And this is an important too when we’re starting to compare practices to find out what are areas that we can improve. And there was another advisor I met at a conference, and he was saying that he was running a 95% profitability or something like that. I was like, “Wow, that’s amazing.” Right? “Tell me about that.” Because he had like 115 million or 120 million in assets. So, I go chatting with him, basically he’s at a BD, and after the haircut, what he gets deposited in, only five percent requires him to run his business because he’s on a 30% haircut or 40% haircut. I forgot what it was. It was a huge haircut. So, the BDS is taking all of this and “running it.” Okay, come on. That’s an expense, guys. That was money that was taken from the client and didn’t end up in your bank account. That is an expense that’s there. You got to look at these numbers accurately. All right? So, running a business like a business, focusing on the right numbers, that was another takeaway that I really had from our mastermind. What’s another one? Jarvis?

Matthew Jarvis:
You know, another one, and I notice this again, this might be a selection bias, but all of the successful advisors I run into invest very heavily in self-improvement. You and I talk a lot about our own self improvement. Of course, the TPR nation is invested in self-improvement because they’re here on this podcast. But each member of that group that had achieved real success, they had personal coaches, they belonged to masterminds, they’d attended group coaching programs. They were investing tens of thousands of dollars a year, and it might be easy for a younger advisor, and I know I had this head trash before when I was early in my career. A, I can’t afford that. But I think the reality is you can’t afford not to do that. I know that’s cliche, but if you’re not in a mastermind, if you’re not in some kind of group coaching program or some kind of edification program like the backstage pass, or we’ve had Joe Lucas on the podcast, we’ve had John Baron on the podcast, we’ve had Coach Adam on the podcast, having these people on, Colin Hallinan on the podcast, this is essential for success. Micah, would you feel otherwise? I mean, I know you’ve invested heavily in self-improve and continue to do so.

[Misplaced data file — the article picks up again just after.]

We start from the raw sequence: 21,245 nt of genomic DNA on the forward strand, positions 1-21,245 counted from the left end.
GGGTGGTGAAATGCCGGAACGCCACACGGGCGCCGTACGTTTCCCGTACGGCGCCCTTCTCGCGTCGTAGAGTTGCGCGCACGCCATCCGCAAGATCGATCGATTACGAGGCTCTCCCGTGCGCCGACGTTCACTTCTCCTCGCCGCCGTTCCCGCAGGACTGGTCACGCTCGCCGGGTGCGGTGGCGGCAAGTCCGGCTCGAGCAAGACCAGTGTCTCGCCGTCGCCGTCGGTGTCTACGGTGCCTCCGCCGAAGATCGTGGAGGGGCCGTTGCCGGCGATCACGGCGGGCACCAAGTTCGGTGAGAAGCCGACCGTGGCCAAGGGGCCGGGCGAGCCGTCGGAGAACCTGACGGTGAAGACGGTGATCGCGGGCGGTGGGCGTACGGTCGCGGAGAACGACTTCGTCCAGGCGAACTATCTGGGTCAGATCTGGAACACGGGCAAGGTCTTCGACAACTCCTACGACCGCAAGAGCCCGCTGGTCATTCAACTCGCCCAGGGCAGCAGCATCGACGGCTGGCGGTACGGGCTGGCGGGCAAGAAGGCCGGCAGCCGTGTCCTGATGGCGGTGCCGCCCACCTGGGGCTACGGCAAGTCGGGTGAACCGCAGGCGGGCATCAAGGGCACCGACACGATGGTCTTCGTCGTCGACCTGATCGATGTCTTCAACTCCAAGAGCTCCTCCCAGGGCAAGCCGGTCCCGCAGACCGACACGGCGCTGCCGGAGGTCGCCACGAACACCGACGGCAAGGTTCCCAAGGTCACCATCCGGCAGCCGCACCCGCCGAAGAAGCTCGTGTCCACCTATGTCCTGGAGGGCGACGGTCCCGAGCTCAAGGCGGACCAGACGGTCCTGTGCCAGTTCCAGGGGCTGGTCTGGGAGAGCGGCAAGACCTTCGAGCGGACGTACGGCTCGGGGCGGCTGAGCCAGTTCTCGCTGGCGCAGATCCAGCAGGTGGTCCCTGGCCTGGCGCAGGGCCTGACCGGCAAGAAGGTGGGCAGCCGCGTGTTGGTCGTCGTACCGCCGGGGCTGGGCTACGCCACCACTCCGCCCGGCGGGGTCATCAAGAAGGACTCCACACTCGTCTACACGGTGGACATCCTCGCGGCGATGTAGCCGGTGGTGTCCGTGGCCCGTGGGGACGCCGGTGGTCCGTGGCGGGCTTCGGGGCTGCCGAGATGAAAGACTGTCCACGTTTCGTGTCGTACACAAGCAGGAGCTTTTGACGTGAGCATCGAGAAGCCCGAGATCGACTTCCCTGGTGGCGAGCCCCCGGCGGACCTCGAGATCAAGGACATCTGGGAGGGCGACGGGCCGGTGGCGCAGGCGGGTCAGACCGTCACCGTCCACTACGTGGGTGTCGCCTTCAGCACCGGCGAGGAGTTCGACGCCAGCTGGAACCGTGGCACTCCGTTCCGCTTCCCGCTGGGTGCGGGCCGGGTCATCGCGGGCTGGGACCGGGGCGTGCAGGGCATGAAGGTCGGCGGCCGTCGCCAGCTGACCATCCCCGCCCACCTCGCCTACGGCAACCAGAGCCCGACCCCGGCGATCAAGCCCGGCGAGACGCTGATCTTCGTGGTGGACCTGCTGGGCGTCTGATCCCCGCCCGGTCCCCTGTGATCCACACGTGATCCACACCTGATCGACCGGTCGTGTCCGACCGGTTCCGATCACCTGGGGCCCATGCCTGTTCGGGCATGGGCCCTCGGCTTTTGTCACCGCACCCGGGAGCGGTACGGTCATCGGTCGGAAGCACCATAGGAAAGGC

Micah Shilanski:
Oh, it is a must. You must take money out for self improvement. The way I like to do this is you look at your comp. I’m a big buckets guy, right? I like buckets when you’re doing clients planning. I also like buckets when I’m doing my own planning to say how things should be set up in and where should my money go? And I got a bucket set up just for PD, just for personal development. And really the whole concept of that PD bucket is that is a burn bucket. So, I put money into that account and that is money that I am earmarked to go directly into it. That’s a substantial amount, and I take it off my gross income. So, whatever my gross income is, I take a heavy percentage of that. It’s dumped right into a PD budget, and that’s the money that we look at and say, “Great, how do I get a coach? How do I improve something in my life? What do I do?” And it’s use or lose. If I don’t burn it, then I have to give the money away to charity, which isn’t a big stick cause I kind of like that, but it’s a forcing mechanism, if you will, to get me to use that money for improvement.